Heilbrunn Timeline of Art History



  • Statue of a member of the imperial family shown in heroic semi–nudity, Early Imperial, Augustan or Julio–Claudian, 27 b.c.–68 a.d.
    Roman
    Marble, pigment, gilding; H. 46 in. (116.8 cm)
    Bequest of Bill Blass, 2002 (2003.407.9)

    Although headless, this powerful Roman portrait statue immediately communicates the impressive grandeur of its subject. In antiquity, this statue was paired with a similar figure, now also in the Metropolitan Museum (2002.407.8a,b), which together probably formed part of a statuary group honoring the Julio-Claudian dynasty. Gaius and Lucius, the adopted grandsons of the emperor Augustus, are most likely represented.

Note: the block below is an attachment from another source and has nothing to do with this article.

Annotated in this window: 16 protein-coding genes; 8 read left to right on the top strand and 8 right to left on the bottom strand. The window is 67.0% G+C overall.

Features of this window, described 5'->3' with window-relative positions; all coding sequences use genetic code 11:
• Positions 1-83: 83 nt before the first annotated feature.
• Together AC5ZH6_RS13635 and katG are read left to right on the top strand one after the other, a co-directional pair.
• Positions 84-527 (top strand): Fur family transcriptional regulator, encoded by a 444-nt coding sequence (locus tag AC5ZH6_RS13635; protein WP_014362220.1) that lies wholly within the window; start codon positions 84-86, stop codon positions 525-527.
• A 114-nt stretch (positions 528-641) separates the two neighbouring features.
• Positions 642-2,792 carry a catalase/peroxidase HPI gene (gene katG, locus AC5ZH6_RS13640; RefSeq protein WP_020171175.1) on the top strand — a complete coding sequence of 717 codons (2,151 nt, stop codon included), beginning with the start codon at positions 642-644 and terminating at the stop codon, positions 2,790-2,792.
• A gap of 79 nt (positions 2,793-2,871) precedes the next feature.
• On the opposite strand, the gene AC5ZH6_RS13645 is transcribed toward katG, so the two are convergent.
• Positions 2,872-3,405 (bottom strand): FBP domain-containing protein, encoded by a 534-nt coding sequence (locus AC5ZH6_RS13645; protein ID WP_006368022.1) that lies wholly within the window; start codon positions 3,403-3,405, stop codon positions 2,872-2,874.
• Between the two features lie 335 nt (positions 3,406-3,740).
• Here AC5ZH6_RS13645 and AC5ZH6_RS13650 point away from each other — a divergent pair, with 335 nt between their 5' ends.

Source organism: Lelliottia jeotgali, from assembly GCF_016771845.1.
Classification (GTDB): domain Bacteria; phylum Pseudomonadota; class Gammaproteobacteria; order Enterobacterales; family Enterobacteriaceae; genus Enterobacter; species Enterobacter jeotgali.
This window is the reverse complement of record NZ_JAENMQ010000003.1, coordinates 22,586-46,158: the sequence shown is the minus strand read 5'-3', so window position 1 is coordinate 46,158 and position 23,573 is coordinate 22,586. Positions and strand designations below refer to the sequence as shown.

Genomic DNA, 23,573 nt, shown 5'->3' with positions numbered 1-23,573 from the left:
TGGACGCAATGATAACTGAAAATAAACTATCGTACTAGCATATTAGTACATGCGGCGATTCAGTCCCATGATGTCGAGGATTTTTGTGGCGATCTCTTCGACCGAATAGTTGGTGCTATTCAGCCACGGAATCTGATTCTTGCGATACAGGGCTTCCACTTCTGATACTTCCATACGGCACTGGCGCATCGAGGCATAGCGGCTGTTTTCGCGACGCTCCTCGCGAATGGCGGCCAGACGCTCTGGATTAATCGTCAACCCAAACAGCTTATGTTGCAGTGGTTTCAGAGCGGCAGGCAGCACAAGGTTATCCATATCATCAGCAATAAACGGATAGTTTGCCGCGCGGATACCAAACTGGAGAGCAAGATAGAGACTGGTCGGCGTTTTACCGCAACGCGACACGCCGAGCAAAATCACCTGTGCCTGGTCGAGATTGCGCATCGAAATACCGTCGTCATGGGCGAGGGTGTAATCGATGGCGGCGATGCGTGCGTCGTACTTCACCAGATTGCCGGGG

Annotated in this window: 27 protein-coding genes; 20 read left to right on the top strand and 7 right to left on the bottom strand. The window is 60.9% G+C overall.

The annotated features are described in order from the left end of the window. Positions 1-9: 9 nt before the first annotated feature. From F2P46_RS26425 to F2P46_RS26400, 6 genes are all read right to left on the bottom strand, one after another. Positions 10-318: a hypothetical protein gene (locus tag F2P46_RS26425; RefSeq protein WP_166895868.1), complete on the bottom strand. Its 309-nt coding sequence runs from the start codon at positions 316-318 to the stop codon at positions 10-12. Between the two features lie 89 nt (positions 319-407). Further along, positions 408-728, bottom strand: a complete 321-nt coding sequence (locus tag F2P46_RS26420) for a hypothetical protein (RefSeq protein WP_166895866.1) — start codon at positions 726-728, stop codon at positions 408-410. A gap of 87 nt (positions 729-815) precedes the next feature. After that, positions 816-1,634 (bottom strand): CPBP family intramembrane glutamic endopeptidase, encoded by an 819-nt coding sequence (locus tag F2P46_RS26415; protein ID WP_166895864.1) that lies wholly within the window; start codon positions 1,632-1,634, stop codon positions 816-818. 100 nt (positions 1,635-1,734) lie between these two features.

The figure is depicted in the semi-nude fashion of Greek heroes. His muscular body conveys his youthful, athletic vigor, and he wears a Greek mantle, masterfully carved with deep, slender folds of drapery. The lower edge of the garment preserves a painted narrow purple band that, on close examination, retains vestiges of gold leaf. This gilding sought to evoke the luxurious embroidered gold-thread brocade of the finest textiles.

    This work of art also appears on Connections: Light

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    On view: Gallery 162
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  • Statue of a member of the imperial family shown in heroic semi-nudity, Early Imperial, Augustan or Julio-Claudian, 27 B.C.–68 A.D.
    Roman
    Marble, pigment, gilding; H. 46 in. (116.8 cm)
    Bequest of Bill Blass, 2002 (2003.407.9)

    Area of purple band on drapery.

    Detail of purple band on drapery.


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